All According to Plan? Concerns Aired at May 13 Meeting

FPRA_meeting051314Well over 100 residents and a cadre of city officials attended our May 13 meeting, filling the Tobin School cafeteria for two hours of vigorous debate. On hand to listen to our presentations on planned, proposed, and possible new development in the Fresh Pond-Alewife area were: Cambridge Mayor David Maher, City Councilors Dennis Carlone, Nadeem Mazen, and Marc McGovern. Assistant City Manager for Community Development Brian Murphy, Director of Community Planning Stuart Dash, and School Committee Member Patty Nolan attended as well.

Also listening closely to the discussion was Richard McKinnon, president of The McKinnon Company, the developer of about 1,000 apartments in the pipeline on Cambridge Park Drive. McKinnon’s design team will present the plans for the firm’s latest proposed project (378 apartments plus a 9-story shared use parking garage for 791 cars at 180R Cambridge Park Drive) at the next FPRA meeting on Wednesday, June 4 at 7 pm in the Tobin auditorium.

Judging by the VIP attendance and the high emotion in the room, it’s likely that the issue of whether development in our area is proceeding according to a well considered and thoughtfully implemented growth plan — or racing ahead unchecked like kudzu — will demand a good deal of the Council and CDD’s attention for the foreseeable future, as the city prepares to embark on its recently initiated master planning process. A unanimously approved Council policy order earlier this month tasked the city manager with hiring an independent urban planning consultant to facilitate a series of community meetings by the end of June, and to submit a report on recommended next steps by the end of July. To date, the name of the consultant and the meeting dates have not been announced, raising doubts about the timetable’s feasibility.

However, the centerpiece presentation by the FPRA’s Doug Brown left no doubt that time is of the essence, as development in the Fresh Pond-Alewife area has already exceeded what was projected for a decade from now. On top of the hundreds of units already under construction and the hundreds more that have been permitted or may be soon, he identified several large parcels that recently changed hands and are likely candidates for future development.

Since 2004, development in the Concord Alewife study area has added some 3.5 million square feet (98% of it residential), and Brown estimates that another 3.1 million square feet are likely to be built in the next five years. For comparison, the existing residential and commercial base in 2004 was 4.4 million square feet; the Concord Alewife study projected that new development would add 2.8 million square feet — but not until 2024. Thus, we have surpassed the study’s goal a decade early and are on the way to overshooting the target by nearly 250% by 2020. Brown’s jaw-dropping data underscored the urgency of getting a handle on the city’s growth plans for the area, sooner rather than later.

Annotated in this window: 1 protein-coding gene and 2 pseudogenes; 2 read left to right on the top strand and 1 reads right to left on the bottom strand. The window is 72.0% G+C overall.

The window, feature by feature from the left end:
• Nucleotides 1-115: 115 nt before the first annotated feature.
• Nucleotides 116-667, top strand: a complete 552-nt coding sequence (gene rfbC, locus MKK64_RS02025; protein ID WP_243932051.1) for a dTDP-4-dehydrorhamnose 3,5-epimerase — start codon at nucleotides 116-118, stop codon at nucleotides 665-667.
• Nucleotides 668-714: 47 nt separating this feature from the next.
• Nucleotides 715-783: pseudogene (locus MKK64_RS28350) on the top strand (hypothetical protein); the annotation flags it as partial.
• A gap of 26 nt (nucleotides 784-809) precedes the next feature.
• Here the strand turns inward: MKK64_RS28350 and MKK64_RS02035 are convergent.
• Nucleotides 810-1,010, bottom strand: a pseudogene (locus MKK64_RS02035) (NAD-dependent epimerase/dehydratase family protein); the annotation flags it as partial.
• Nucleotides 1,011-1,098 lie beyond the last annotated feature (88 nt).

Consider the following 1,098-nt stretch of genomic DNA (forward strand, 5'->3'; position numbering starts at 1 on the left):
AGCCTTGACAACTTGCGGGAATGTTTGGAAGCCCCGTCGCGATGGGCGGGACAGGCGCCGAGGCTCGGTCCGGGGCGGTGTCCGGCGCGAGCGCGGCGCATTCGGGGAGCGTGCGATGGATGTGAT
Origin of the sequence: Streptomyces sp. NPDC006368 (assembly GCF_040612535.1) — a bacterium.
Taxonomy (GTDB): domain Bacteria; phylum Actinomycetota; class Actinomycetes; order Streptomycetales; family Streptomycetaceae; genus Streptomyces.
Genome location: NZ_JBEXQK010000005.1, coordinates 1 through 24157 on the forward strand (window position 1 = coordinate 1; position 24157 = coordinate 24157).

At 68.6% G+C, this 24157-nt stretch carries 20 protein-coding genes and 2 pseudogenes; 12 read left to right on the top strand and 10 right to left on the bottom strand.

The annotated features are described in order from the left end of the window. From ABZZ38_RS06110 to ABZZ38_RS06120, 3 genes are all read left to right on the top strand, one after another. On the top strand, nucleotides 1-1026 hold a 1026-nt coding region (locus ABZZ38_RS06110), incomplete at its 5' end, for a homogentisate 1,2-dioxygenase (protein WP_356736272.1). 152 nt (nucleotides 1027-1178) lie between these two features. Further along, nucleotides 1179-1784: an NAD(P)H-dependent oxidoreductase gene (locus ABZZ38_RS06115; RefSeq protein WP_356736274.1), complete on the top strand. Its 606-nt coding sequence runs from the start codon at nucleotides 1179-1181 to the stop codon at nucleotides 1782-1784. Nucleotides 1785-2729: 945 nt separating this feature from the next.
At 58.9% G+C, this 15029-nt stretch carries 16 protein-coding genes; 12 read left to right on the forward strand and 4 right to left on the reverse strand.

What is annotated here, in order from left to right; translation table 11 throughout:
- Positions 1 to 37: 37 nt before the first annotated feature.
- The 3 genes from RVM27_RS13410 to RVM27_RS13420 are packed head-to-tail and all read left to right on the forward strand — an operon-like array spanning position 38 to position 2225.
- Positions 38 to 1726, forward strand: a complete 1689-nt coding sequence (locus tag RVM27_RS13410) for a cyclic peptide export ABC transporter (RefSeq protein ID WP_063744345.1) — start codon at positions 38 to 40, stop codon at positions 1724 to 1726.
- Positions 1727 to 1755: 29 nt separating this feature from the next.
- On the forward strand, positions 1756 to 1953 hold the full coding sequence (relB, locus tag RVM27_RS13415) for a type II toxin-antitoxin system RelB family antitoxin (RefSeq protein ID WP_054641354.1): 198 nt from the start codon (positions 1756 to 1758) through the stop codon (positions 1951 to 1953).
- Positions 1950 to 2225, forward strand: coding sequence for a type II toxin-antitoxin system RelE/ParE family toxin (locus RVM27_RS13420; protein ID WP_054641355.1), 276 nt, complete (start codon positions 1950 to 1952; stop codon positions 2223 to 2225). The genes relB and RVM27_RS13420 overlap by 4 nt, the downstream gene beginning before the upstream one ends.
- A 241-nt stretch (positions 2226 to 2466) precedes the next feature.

The councilors hastened to reassure residents that the master planning process will provide residents from all areas of the city an opportunity to voice their concerns about the pace, scale and balance of development. Mayor Maher said the upcoming meetings with the consultant would provide “a chance to walk through what’s working and what’s desired in each neighborhood.” He stressed that a new master plan would serve to better balance growth across the city, and that the process would give residents a chance to weigh in. The mayor remarked that in East Cambridge residents are complaining that there is not enough residential development, while the Alewife area has experienced tremendous residential development and almost no retail or commercial growth. A West Cambridge resident himself, Mayor Maher also noted that the emergence of the FPRA marks the first time in 25 years that the neighborhood has had an organized group.

Councilor Mazen agreed the city as a whole is “striving for balance,” and that a master plan would address residents’ complaints that by the time they get a look at development being proposed it’s too late to have a say in striking that balance. “The City Council is attentive to the fact that if these conversations can start comprehensively at an earlier stage, and if the guidance that can come from a master plan can be leveraged by developments, the outcome will be better for everyone,” Councilor Mazen said. “It will be better for developers as they plan and spend their money, and it will be better for all of us. We will get what we want early on in the development process.”